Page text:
society today.
Data mining is a set of methods used as a step in the Knowledge
Discovery
(KD)
process
to
distinguish
previously
unknown
relationships, rules and patterns within large volumes of data. One of
data mining tasks is description i.e. to describe databases in terms of
patterns which human can understand and make use of [1].
Our schools are facing an even greater need for the benefits that data
mining promises to deliver. Both teachers and students are faced
with teaching and learning an ever-growing number of ideas all in
the same school day as before. Ideally, as more issues are addressed,
schools would add more teachers and classes to cover new topics.
Instead, schools face teacher shortages, inadequate teacher training,
and growing classroom sizes.
At the same time, the typical trend in universities is changing from
young on-campus students to diverse professionals of all ages taking
classes in the evenings, online, or even at a distance. Colleges and
universities are now challenged to deliver quality service to students
of widely ranging abilities and backgrounds across all distances. To
rise to this challenge, information technology assisted education
must pair individuals with expert instruction that is interactive,
1
adaptive, and accessible. The promise of information technology
assisted education is great, but research into methods for the delivery
of education with information technology is still a rich, open field
[2].
In our research, we are trying to mine databases resulting from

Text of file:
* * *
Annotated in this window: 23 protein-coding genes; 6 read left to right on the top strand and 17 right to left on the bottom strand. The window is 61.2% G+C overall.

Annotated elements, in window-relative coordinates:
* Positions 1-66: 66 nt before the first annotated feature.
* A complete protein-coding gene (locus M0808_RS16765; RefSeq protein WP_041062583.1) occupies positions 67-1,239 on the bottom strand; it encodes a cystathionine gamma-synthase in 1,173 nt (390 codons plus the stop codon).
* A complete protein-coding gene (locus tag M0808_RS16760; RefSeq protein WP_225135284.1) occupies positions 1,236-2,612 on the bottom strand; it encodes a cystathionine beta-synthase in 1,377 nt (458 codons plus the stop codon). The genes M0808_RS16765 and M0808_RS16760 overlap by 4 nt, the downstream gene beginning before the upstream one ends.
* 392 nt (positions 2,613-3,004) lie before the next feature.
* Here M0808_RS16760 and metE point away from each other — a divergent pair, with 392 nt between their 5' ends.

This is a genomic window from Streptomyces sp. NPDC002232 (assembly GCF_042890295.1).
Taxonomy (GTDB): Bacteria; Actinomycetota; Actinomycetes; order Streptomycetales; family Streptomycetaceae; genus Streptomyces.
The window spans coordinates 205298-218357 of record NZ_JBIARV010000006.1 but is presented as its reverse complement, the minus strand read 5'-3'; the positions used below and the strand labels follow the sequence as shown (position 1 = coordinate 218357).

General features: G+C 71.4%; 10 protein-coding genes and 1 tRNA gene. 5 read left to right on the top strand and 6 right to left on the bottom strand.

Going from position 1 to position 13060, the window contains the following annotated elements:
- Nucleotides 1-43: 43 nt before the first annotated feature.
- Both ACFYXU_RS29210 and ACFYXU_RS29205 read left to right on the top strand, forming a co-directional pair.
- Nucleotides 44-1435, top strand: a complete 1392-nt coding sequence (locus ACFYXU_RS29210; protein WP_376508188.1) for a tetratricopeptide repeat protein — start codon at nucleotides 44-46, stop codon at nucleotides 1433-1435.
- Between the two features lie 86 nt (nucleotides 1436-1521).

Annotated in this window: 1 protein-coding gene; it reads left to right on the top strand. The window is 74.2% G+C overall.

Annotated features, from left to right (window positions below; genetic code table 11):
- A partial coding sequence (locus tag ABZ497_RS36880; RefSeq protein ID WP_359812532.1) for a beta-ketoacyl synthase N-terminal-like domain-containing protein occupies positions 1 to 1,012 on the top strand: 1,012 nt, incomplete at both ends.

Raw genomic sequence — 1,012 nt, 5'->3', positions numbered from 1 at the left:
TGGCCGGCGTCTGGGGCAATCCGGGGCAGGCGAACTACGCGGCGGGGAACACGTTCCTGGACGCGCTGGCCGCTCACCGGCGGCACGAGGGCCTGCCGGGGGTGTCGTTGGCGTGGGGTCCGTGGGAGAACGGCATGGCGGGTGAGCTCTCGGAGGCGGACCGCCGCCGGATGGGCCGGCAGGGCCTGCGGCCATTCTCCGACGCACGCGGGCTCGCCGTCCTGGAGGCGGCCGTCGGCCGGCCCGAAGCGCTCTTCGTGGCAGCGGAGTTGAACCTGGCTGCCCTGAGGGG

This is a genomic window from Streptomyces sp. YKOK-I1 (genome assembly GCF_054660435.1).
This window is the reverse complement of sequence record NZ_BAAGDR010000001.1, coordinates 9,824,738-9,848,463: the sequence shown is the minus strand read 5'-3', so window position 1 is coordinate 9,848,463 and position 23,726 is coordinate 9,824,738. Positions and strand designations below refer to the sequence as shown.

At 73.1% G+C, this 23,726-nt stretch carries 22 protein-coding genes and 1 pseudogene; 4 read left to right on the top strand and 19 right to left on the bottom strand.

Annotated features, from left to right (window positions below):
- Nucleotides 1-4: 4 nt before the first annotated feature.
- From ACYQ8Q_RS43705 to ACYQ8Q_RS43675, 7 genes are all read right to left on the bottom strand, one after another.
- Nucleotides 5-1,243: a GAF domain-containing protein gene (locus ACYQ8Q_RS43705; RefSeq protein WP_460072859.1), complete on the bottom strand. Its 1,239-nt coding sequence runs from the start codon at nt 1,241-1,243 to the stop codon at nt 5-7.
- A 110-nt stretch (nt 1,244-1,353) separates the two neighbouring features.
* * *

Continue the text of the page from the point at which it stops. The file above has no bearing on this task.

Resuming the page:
Intelligent Tutoring Systems (ITS). These are Computer-based
tutoring systems which achieve their intelligence by representing
pedagogical decisions about how to teach as well as information
about the learner. This allows for greater versatility by altering the
system’s interactions with students. Intelligent tutoring systems have
been shown to be highly effective at increasing student’s motivation
and performance [3].
We are trying to investigate if the relatively new area of research,
termed data mining and knowledge discovery, can be applied to
educational
problems
to
achieve
our
goal
of
individualized
instruction, at hopefully much lower costs than traditional adaptive
teaching systems that use knowledge-based models to understand
and direct student learning.
Many excellent intelligent tutoring systems exist today. However,
the majority of these intelligent tutoring systems require the
construction of complex models that are applicable only to a specific
tutorial in a specific field, necessitating a large number of experts to
create and then test these models on students. Data mining and
knowledge discovery, on the other hand, might be applied to the
problem of understanding student knowledge, and using this
understanding to direct knowledge remediation.
The goal of data mining in ITS is to automatically assess student
knowledge of the concepts underlying a tutorial topic, and use this
2